Taxpayers contend that the Board's decision is invalid because it failed to issue with its order specific findings of fact and conclusions of law. The hearing and appellate procedures applicable to property tax protests do not require that the board of equalization issue formal findings of fact or conclusions of law, but only that the board "shall grant or deny the petition [for review], in whole or in part, and shall notify the petitioner and the assessor in writing." § 39-8-107(1), 16B C.R.S. (1982). Although the general state administrative procedure law does require that agencies issue such findings and conclusions, § 24-4-105(14), 10 C.R.S. (1982), that provision does not apply to board decisions in light of the specific hearing and appellate provisions set out in the property tax statutes. The Board's failure to issue findings of fact and conclusions of law was thus not erroneous.

Finally, taxpayers argue that the valuations for assessment were not supported by adequate evidence. An assessor's appraisal is presumed correct, and "one who attacks it has the burden of affirmatively and clearly showing that it is manifestly excessive, fraudulent, or oppressive." Stalder v. Board of County Commissioners, 147 Colo. 493, 497, 364 P.2d 389, 391-92 (1961) (quoting Citizens' Committee v. Warner, 127 Colo. 121, 131, 254 P.2d 1005, 1010 (1953)). Although Bowes' appraisals yielded substantially lower values, the Board implicitly viewed the Assessor's evidence as more persuasive and the Assessor's values as justified. It is solely within the Board's province to weigh the testimony and evidence presented to it, and the record in this case includes substantial evidence supporting the Board's decisions. Taxpayers have not demonstrated, therefore, that the Assessor's appraisals were manifestly excessive, fraudulent, or oppressive.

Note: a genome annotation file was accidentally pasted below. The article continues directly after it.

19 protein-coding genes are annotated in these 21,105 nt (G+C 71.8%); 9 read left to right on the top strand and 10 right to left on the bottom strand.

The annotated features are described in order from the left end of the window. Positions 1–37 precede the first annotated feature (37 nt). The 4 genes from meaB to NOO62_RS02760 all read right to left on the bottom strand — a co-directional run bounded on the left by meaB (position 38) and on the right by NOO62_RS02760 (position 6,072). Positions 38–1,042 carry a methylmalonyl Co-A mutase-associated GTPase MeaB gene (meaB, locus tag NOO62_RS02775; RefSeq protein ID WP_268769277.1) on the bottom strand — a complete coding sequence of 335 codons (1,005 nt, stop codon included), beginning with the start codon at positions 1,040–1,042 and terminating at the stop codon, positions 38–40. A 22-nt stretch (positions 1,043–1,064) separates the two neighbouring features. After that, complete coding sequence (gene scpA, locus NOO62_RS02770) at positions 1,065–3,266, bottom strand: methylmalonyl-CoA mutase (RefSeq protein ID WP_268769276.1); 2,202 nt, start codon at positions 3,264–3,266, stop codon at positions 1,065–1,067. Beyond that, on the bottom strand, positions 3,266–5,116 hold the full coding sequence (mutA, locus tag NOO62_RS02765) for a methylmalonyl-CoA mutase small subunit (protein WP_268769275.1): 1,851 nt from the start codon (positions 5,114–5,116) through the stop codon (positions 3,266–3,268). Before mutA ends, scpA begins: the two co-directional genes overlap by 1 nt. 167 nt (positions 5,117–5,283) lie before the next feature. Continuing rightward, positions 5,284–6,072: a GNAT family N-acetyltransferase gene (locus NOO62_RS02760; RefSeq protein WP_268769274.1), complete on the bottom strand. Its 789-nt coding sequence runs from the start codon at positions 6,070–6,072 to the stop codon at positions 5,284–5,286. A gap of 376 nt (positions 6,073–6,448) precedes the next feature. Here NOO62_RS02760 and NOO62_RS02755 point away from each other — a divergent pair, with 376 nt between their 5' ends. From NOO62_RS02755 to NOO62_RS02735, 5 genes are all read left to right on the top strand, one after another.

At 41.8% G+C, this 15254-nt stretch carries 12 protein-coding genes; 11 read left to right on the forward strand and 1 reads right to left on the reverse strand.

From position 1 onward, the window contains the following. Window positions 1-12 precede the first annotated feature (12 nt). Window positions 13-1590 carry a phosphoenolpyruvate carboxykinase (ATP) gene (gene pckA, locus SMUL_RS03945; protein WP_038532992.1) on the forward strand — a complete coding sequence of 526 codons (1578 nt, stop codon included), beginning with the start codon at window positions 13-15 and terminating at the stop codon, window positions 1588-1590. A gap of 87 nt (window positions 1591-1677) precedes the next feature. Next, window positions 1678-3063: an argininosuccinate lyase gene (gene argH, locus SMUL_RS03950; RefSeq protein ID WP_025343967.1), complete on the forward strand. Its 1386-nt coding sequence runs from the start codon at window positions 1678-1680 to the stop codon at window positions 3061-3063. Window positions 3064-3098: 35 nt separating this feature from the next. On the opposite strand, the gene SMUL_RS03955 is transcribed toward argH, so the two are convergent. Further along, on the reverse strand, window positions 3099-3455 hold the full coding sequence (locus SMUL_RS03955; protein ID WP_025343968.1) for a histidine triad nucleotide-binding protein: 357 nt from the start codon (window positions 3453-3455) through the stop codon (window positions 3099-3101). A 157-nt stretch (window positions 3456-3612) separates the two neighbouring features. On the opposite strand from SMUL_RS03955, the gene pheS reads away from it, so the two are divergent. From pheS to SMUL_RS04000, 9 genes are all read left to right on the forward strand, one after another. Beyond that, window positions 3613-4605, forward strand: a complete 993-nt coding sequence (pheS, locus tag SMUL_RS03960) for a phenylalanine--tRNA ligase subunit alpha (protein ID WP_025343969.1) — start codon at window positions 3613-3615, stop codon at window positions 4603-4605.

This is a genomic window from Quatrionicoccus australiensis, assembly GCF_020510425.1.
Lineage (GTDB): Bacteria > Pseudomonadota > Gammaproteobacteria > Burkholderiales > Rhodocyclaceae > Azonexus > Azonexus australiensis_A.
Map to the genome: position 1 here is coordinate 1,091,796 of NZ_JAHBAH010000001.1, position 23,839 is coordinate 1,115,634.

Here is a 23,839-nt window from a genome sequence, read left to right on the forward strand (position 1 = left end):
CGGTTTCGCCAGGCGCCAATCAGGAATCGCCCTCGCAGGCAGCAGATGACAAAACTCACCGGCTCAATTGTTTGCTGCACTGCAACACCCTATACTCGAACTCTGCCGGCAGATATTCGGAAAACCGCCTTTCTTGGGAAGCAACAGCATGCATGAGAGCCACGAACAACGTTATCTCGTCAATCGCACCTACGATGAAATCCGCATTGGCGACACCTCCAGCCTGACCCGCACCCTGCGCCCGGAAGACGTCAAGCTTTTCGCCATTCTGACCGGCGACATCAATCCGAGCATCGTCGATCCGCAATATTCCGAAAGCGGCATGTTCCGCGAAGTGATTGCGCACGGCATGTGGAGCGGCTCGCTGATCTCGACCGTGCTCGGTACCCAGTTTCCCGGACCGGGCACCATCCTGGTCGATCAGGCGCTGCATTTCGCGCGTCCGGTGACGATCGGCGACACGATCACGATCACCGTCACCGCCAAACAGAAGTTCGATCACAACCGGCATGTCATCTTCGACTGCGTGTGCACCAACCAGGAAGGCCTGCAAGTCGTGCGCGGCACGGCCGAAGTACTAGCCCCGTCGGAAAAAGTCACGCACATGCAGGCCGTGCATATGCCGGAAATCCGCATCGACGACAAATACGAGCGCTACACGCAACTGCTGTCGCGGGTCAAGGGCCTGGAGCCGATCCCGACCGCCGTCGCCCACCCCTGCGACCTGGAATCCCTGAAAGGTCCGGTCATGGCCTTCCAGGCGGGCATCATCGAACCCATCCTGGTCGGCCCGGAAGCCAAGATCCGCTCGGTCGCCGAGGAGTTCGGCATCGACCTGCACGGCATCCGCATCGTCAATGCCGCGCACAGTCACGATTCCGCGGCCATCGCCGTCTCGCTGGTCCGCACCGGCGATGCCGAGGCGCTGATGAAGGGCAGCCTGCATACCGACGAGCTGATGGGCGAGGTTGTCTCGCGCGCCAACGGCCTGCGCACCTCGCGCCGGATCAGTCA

Accordingly, the judgment of the district court upholding the Board's order is affirmed.

ERICKSON, J., dissents.

ERICKSON, Justice, dissenting:

I respectfully dissent from the majority's holding that the applicable property tax statutes are constitutional. The current statutory scheme for property taxation permits the assessor to ignore current adverse economic conditions, thereby permitting unjust and unequal taxation.

As noted by the majority, article X, section 3(1)(a) of the Colorado Constitution, provides that property tax levies shall be uniform, just and equal, and shall be based upon the actual value of the property.

The statutory property taxation scheme, codified at sections 39-1-101 to 39-1-119, 16B C.R.S. (1982 & 1985 Supp.), allows the assessor to assess property taxes in 1985 based upon 1977 property values. See § 39-1-104 (10)(a), 16B C.R.S. (1985 Supp.). The 1977 actual values, in turn, are based upon 1976 economic conditions, including 1976 office building vacancy rates. § 39-1-104(9)(c), 16B C.R.S. (1982). Therefore, it is well within the assessor's discretion under the present statutory scheme to assess property taxes in 1985 based solely on 1976 economic conditions. As acknowledged by the majority, when this base year method is used, two buildings may have identical tax burdens, even though in 1985 one building is vacant and the other is fully leased.